Medical device labeling is one of the core components of placing any medical device on the market. In this regard, 21 CFR Part 801 thoroughly covers the general FDA medical device labeling guidelines and the use of symbols. It is important to mention that the labeling guidelines in 21 CFR Part 801 requirements are not just limited to a sticker or an engraving present on the medical device. Instead, this guideline covers various forms of labeling that can be associated with a medical device i.e.
- The instructions, and
- The box in which the medical device is packed
The US FDA and 21 CFR 801
Three laws regulate medical device labeling in the US. They are
- The Food, Drug, and Cosmetic Act
- The Radiation Control of Health and Safety Act, and
- The Fair Packaging and Labeling Act
These three laws are implemented as regulations, and among these, 21 CFR Part 801 regulates general device labeling. The primary concern in this scenario is that the medical device user must understand the medical device label to operate it safely, according to its intended purposes. Also, 21 CFR Part 801 regulations ensure that none of the medical device labelings should come as false or misleading.
Also, medical device manufacturers need to understand how the term ‘label’ is defined in FFDCA section 201(k). According to this section, a label is
‘display of written, printed, or graphic matter upon the immediate container of any article…’
Apart from section 201(k), the section 201(m) defines labeling as
all labels and other written, printed, or graphic matter
(1) upon any article or any of its containers or wrappers, or
(2) accompanying such article at any time while a device is held for sale after shipment or delivery for shipment in interstate commerce.
Simply put, the FDA requires medical device manufacturers to put label their devices such that they are
- Easy to understand,
- Display all the required information, and
- Do not display any misleading or false information
The Sub-Parts of 21 CFR 801
21 CFR 801 has the following sub-parts
Subpart A- General Labeling Provisions
These provisions include the meaning of intended uses for labeling and guidelines on directions of use. The section also contains discussions on misleading statements and statements required for the Spanish language. Manufacturers can also find a list containing relevant definitions for terms used in 21 CFR 801.
Labeling provisions also include requirements for
- Date format
- Labeling specific to the name and place of the manufacturer’s, packer, or distributor’s business
Subpart B – Labeling Requirements for UDI
Subpart B puts forward the requirements for medical devices to have a UDI (Unique Device Identifier). Manufacturers whose devices are not required to have a UDI can voluntarily opt to have one. Other requirements in Subpart B are regarding:
- The UDI form
- SaMD (Software as Medical Device) labeling, and
- Requests for exception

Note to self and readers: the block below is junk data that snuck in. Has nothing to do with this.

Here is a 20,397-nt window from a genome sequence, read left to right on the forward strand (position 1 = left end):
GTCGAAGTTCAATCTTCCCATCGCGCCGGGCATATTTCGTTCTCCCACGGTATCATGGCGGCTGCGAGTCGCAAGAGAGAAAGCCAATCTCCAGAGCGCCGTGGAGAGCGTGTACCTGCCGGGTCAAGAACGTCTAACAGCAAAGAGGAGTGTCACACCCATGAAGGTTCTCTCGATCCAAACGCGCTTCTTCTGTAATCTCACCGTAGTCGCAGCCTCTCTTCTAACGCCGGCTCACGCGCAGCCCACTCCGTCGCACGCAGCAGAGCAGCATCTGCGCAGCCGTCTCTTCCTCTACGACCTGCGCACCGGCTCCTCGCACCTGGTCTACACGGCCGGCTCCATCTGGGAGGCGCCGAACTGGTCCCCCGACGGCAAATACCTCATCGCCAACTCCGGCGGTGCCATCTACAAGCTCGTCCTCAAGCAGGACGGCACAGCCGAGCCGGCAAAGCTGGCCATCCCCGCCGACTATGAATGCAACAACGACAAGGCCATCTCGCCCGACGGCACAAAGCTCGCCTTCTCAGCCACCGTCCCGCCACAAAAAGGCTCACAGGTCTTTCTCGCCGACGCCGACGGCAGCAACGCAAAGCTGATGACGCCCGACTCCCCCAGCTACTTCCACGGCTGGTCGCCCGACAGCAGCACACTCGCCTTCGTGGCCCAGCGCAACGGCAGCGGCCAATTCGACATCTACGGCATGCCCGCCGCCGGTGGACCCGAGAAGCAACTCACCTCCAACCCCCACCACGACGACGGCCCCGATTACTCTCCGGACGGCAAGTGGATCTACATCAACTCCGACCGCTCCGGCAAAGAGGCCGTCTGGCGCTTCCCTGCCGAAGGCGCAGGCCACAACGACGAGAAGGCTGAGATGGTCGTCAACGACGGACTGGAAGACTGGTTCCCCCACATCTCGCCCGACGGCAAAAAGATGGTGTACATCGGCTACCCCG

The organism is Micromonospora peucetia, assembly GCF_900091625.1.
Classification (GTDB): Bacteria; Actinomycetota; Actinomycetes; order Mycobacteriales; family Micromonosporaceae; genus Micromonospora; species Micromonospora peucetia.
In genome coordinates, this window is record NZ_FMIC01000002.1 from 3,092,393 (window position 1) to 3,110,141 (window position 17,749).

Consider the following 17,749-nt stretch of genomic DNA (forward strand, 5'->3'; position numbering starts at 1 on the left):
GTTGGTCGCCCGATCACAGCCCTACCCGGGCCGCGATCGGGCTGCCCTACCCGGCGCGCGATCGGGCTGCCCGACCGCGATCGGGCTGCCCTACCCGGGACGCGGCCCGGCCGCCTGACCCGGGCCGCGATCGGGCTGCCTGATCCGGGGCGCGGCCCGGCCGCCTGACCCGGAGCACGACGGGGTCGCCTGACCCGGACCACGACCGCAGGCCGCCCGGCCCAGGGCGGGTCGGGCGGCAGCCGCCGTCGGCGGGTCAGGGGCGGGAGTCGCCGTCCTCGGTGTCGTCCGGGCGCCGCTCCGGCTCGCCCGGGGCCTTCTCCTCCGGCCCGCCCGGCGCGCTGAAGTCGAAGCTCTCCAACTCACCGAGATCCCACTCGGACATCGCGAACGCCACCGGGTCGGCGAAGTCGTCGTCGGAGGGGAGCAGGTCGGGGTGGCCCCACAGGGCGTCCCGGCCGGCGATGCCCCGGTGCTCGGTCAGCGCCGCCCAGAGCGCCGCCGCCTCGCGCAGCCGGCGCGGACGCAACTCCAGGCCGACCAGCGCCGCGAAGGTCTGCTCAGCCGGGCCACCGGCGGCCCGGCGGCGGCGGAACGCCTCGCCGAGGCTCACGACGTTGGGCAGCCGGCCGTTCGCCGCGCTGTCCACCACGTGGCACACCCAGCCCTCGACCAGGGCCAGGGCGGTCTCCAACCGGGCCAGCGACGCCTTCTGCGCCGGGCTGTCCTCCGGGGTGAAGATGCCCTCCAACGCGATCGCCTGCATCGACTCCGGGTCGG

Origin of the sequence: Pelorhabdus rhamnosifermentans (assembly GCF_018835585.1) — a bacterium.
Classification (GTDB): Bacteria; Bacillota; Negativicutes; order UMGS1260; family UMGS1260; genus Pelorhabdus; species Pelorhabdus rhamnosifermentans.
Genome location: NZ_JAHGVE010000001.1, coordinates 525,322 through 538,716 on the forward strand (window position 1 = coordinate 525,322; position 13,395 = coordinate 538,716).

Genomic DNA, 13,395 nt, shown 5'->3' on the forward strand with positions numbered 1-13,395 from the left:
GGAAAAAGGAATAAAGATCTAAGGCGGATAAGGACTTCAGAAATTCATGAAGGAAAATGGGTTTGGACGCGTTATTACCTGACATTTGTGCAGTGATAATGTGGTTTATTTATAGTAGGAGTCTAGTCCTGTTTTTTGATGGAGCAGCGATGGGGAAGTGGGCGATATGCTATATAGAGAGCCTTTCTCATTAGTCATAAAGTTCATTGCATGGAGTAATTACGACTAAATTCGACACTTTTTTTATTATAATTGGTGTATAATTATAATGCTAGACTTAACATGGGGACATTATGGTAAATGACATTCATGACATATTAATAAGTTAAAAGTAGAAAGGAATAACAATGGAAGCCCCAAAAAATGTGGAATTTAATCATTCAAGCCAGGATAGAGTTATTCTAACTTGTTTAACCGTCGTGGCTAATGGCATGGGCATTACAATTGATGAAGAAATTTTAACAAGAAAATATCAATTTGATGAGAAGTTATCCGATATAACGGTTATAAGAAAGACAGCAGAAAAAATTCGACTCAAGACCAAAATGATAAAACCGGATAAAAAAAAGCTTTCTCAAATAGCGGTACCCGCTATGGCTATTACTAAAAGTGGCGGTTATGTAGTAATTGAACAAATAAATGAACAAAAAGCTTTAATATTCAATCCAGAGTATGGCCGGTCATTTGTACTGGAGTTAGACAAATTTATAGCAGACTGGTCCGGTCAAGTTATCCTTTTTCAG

Subpart C – Labeling Requirements for OTC Devices
Subpart C contains guidelines for OTC (Over-the-Counter) devices. Examples of these guidelines include an explanation of how the statement of identity and principal display panel will be displayed. A set of requirements is also dedicated to manufacturers to tell them how they will declare the contents’ quantity per their devices’ type.
Subpart D – Exemptions Regarding Adequate Directions for Use
This section contains conditions regarding exemptions for adequate directions for use. Examples can include:
- Prescription devices
- In-vitro diagnostic products, and
- Devices whose adequate directions for use are usually known, etc.
Subpart E – Further Exemptions
Subpart E contains some extra exemptions issued by the FDA regarding labeling. For example, some of these requirements present guidelines for a situation where a product is processed, repacked and labeled in one place, and its packaging and shipment take place in a different location.
Subpart H – Special Requirements Regarding Specific Devices
It covers the requirement for particular devices, such as
- Hearing aids
- Devices having ozone and CFCs
Applying 21 CFR 801 During Device Labeling
For medical device manufacturers, it is essential to consider the labeling of their devices from the very early stages. They must consider what their labeling will say and how it will be advertised. The manufacturer must also consider the regulatory pathway they want to take for the device labeling.
It is important to know that device labeling design can vary according to the regulatory plan. For example, labeling of a medical device manufacturer obliging to the 510(k)-submission route will be limited to what’s found on their predicate device. Moreover, labeling limitations may also vary according to the route taken by the manufacturer.
Another important consideration for manufacturers willing to comply with 21 CF 801 is that any written, graphic or printed material on the packaging or accompanying device also comes under labeling regulations. Therefore, they should consider labeling early in their planning so that it can be ready whenever required.
Alysidia can help with Compliant Labeling
Compliance with 21 CFR 801 can help you as a medical device manufacturer in many ways. You can expand your customer base and reach markets far and wide. This is because Alysidia’s QMS is designed to stay relevant to all the current regulatory requirements and industry standards. By taking Alysidia’s services, regarding e-labeling you can easily keep your medical devices compliant with 21 CFR 801.